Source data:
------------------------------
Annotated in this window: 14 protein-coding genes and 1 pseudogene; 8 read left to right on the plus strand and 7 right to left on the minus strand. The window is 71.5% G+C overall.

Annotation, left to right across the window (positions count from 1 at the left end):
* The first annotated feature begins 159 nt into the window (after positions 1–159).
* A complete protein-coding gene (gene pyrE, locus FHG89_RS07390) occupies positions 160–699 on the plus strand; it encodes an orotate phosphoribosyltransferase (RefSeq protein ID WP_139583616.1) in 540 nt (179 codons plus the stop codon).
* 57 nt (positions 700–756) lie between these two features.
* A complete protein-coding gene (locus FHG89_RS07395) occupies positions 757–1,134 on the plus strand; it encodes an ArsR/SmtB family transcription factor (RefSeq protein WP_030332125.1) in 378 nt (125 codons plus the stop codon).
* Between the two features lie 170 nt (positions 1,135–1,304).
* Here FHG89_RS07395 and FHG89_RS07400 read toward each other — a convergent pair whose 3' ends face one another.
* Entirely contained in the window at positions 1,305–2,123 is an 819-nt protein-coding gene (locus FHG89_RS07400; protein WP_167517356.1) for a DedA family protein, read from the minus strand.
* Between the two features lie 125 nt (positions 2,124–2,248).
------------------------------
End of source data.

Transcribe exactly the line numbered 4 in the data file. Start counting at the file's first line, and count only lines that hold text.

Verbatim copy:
* A complete protein-coding gene (gene pyrE, locus FHG89_RS07390) occupies positions 160–699 on the plus strand; it encodes an orotate phosphoribosyltransferase (RefSeq protein ID WP_139583616.1) in 540 nt (179 codons plus the stop codon).